Roots of the Republican Party

This week marks the 168th anniversary of the founding of the Republican Party in America.
In the mid-19th-century, the two most powerful political parties in the United States were the Democrats and the Whigs. In two presidential elections, 1840 and 1848, Americans voted a Whig into the White House. And some of the most prominent political voices of the contentious pre-Civil War era were Whigs, including Henry Clay, Daniel Webster and a one-term Illinois congressman named Abraham Lincoln.
The Whig Party was formed in 1834 to oppose the “tyranny” of President Andrew Jackson. It was made up of a loose coalition of diverse political interests led by Protestant moral reformers who wanted to pass prohibition laws and defenders of Native Americans who were angered at Jackson’s relocation orders that led to the infamous Trail of Tears. While there was a strong anti-slavery sentiment among some Whigs, it wasn’t an abolitionist party.
But with the successful introduction of the Kansas-Nebraska Bill of 1854, an act that dissolved the terms of the Missouri Compromise and allowed slave or free status to be decided in the territories by popular sovereignty, many Whigs feared that slavery would become a permanent part of American life.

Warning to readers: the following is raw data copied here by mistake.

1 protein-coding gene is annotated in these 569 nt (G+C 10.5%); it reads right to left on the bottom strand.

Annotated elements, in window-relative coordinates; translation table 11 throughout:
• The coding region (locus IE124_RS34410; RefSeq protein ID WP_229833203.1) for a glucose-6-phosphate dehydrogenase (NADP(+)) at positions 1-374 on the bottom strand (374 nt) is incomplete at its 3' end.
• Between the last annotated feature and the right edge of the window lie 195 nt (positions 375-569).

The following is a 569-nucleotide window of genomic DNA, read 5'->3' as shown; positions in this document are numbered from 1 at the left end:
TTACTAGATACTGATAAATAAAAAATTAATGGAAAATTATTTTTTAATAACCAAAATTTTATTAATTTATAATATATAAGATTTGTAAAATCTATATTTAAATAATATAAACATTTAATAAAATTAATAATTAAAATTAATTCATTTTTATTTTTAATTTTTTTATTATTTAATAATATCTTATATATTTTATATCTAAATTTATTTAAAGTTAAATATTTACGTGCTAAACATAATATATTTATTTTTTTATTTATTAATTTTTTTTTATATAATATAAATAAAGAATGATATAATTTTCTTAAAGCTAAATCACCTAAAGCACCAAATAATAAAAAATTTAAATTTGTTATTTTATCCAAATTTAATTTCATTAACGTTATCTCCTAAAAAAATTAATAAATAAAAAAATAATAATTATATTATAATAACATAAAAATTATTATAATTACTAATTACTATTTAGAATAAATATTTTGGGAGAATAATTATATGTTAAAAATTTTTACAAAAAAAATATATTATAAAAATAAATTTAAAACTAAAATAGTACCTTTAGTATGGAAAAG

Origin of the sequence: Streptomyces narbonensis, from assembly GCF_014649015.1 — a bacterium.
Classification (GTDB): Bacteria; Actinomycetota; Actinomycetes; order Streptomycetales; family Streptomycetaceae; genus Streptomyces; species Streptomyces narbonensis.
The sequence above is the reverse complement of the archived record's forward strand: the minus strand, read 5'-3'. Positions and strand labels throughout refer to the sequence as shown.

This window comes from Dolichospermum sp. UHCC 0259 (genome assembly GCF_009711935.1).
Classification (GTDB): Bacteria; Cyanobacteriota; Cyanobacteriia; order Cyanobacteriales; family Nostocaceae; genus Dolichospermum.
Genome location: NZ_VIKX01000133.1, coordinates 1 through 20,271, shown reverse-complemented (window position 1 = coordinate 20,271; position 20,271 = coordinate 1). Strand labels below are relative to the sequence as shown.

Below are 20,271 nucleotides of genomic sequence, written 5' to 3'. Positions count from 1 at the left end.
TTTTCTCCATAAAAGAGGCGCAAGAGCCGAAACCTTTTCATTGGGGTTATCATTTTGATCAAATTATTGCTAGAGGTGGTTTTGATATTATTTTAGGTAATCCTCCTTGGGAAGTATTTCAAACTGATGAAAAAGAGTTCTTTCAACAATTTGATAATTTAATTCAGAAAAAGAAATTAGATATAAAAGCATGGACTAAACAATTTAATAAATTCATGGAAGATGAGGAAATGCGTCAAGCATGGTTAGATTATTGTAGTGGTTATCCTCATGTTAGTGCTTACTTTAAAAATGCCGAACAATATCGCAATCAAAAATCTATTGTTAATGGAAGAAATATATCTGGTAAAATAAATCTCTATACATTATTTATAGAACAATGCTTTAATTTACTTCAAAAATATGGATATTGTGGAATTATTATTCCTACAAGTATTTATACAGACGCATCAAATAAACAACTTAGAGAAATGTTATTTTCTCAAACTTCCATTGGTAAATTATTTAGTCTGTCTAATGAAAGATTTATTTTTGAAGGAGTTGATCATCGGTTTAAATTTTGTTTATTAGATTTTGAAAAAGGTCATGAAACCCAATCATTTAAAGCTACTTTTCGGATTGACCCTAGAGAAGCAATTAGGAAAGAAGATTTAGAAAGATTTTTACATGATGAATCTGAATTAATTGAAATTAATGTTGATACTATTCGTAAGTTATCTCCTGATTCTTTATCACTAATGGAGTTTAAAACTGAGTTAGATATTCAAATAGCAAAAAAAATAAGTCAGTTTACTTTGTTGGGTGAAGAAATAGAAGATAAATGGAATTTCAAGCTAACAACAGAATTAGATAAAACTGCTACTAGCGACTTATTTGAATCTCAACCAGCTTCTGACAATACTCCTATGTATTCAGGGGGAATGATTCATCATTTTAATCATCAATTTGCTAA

By February 1854, anti-slavery Whigs had begun meeting in the upper midwestern states to discuss the formation of a new party focused on combating the evil practice of slavery in America once and for all.
One such meeting, in Wisconsin on March 20, 1854, is generally remembered as the founding meeting of the Republican Party.
The Republicans rapidly gained supporters in the North, and in 1856 their first presidential candidate, John C. Fremont, won 11 of the 16 Northern states (but lost to Democrat James Buchanan). By 1860, the majority of the Southern states were publicly threatening secession if the Republicans won the presidency.
In November 1860, now-Republican Abraham Lincoln was elected as the first Republican president. Just six weeks later, Democrat-led South Carolina formally seceded from the Union. Within six more weeks, five other Southern states had followed South Carolina’s lead, and in April 1861 the Civil War began.
The Civil War was the bloodiest war in American history. When it ended, the Republican-dominated Congress forced a “Radical Reconstruction” policy on the South, which saw the passage of the 13th, 14th, and 15th amendments to the Constitution.
The 13th amendment freed the slaves, the 14th amendment granted them citizenship, and the 15th amendment gave them the right to vote.

In 1870, the first black senator and the first black congressman were sworn in— both Republicans. In fact, every black representative in the House until 1935 was a Republican and every black senator until 1979 was too.
As time went on, the Republican Party became known for other priorities such as: limited government, fiscal responsibility, and strong foreign policy, but we must always remember our roots.
The Republican Party was founded to fight for a moral good, to protect and honor the inalienable rights of ALL Americans. If we continue to boldly defend those rights today, we will once again be found on the right side of history.

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